The London Stock Exchange (LSE) will introduce a new pricing schedule for trading on its UK order books from 1 September, abolishing the rebate for providing liquidity it introduced on the same date last year.
The LSE said the new charges will balance the charges applicable to each side of a transaction and substantially lower the thresholds for volume discounts, meaning that a greater number of firms should benefit from incentives.
Under the new schedule, the LSE will charge 0.45 basis points per trade for the first £2.5 billion of value traded, 0.40 bps for the next £2.5 billion, 0.30 bps for the next £5 billion and 0.20bps for all subsequent value traded. The charge for SETS Internaliser trades, which do not incur post-trade costs, is 0.10 bps.
The exchange has also introduced incentives for trading in less-liquid names. Registered market makers in small company securities will pay 0.20 bps a trade.
All charged trades are subject to a reduced minimum fee of £0.10 per side, down from £0.25, and there is a 0.25 bps surcharge on aggressive trading (i.e. removing liquidity) in excess of 70% of total value traded.
The exchange said it changed the tariff because equity market valuations have fallen since the last tariff was introduced, rendering the old model inappropriate.
Although the LSE originally introduced the maker rebate to attract algorithmic and start-arb flow, a spokesperson stressed that it still aims to attract this type of flow.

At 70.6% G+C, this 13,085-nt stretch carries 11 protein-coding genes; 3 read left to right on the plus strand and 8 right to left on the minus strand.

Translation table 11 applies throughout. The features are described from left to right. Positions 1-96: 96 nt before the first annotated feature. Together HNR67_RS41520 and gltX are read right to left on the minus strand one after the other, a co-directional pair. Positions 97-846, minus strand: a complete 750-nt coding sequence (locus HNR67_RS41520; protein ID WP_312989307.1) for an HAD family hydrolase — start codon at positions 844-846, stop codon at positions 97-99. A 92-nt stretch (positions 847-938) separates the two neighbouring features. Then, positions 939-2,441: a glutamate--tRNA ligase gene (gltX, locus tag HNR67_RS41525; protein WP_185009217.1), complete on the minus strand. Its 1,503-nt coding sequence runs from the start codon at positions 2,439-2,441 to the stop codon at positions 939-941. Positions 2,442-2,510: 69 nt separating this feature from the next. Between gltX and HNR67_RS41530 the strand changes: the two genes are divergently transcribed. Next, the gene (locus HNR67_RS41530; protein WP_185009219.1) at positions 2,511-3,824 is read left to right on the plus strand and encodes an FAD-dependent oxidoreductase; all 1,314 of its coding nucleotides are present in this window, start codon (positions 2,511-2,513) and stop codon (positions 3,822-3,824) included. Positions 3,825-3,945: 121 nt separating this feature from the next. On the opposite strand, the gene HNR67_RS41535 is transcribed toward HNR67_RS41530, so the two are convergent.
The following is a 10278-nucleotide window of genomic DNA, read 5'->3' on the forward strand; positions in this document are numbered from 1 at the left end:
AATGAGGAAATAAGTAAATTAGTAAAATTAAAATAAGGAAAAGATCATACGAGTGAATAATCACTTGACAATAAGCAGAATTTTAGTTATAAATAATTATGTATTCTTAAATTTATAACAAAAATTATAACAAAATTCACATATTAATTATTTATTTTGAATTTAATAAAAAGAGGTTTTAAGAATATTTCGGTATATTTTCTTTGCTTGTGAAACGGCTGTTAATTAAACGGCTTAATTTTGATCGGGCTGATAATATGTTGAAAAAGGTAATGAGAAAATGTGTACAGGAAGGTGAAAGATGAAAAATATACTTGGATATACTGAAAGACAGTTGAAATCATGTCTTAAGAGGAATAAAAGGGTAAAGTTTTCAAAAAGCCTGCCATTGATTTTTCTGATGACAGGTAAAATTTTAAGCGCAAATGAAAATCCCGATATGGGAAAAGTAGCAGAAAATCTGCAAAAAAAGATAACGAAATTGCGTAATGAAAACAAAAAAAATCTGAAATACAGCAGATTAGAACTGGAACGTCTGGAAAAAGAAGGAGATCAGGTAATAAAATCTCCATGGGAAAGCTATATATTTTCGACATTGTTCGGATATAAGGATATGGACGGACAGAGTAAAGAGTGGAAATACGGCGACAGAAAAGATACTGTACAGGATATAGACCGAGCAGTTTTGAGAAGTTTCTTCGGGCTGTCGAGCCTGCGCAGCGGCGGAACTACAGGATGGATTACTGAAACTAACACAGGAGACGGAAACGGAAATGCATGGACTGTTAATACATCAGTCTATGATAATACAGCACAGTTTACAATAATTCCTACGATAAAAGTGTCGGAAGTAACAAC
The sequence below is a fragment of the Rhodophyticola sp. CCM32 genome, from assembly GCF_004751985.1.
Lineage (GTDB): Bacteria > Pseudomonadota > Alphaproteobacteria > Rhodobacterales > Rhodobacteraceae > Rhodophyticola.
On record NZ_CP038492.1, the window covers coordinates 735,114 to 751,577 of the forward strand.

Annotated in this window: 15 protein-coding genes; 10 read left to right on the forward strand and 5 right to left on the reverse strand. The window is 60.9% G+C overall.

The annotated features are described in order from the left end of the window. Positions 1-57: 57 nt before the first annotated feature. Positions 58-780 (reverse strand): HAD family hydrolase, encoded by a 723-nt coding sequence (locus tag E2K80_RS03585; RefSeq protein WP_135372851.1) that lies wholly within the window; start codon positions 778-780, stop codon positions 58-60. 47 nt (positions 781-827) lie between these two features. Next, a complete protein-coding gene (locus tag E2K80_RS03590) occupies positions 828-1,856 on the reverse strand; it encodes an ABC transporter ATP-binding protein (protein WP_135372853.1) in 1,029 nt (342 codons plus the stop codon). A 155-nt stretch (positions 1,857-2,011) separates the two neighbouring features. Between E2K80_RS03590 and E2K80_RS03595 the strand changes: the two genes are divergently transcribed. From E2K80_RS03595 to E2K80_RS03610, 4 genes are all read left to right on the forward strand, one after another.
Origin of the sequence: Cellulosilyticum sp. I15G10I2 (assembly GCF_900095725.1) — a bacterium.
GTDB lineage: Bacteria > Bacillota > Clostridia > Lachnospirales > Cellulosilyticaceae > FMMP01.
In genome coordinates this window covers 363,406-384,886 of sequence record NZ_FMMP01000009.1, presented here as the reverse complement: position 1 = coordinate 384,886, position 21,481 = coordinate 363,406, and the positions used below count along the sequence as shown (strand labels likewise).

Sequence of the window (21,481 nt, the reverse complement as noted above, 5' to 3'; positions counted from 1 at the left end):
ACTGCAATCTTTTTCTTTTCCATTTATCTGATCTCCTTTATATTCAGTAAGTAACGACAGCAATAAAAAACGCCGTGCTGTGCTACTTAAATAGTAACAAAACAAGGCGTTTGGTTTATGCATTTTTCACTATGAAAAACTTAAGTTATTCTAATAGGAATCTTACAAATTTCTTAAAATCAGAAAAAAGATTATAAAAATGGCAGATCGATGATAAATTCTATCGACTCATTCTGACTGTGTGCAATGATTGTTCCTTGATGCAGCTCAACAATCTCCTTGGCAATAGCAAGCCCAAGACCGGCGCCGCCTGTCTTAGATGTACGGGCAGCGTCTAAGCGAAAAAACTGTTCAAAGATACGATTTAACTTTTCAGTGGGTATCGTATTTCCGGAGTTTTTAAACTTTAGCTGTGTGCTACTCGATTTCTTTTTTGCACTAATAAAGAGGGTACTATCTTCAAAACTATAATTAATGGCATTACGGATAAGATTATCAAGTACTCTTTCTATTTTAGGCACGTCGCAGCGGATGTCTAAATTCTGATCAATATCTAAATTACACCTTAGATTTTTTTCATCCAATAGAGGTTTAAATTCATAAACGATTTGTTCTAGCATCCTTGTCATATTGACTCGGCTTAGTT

“By spreading the costs between those on both sides of the trade, we will have a tariff that supports many different trading styles and incentivises supply and demand equally,” the spokesperson said. “Also, all trades now count towards the volume discount, making them more achievable.”
The spokesperson added, “Not all stat-arb strategies are geared to liquidity provision. The fact that the volume discounts are easier to achieve will be a big benefit for these users, as will the fact that the minimum fee per side is lower, meaning more efficiency for those who execute smaller trades.”
The LSE currently charges fees for aggressive executions in large-cap stocks that range from 0.75 bps a trade to 0.45 bps a trade, depending on the value traded per month, and pays rebates for passive executions that range from 0 to 0.40 bps. To hit the lowers taker fees, members need to trade more than £30 billion a month on the exchange, and to earn the highest rebates they need to be trading more than £25 billion a month.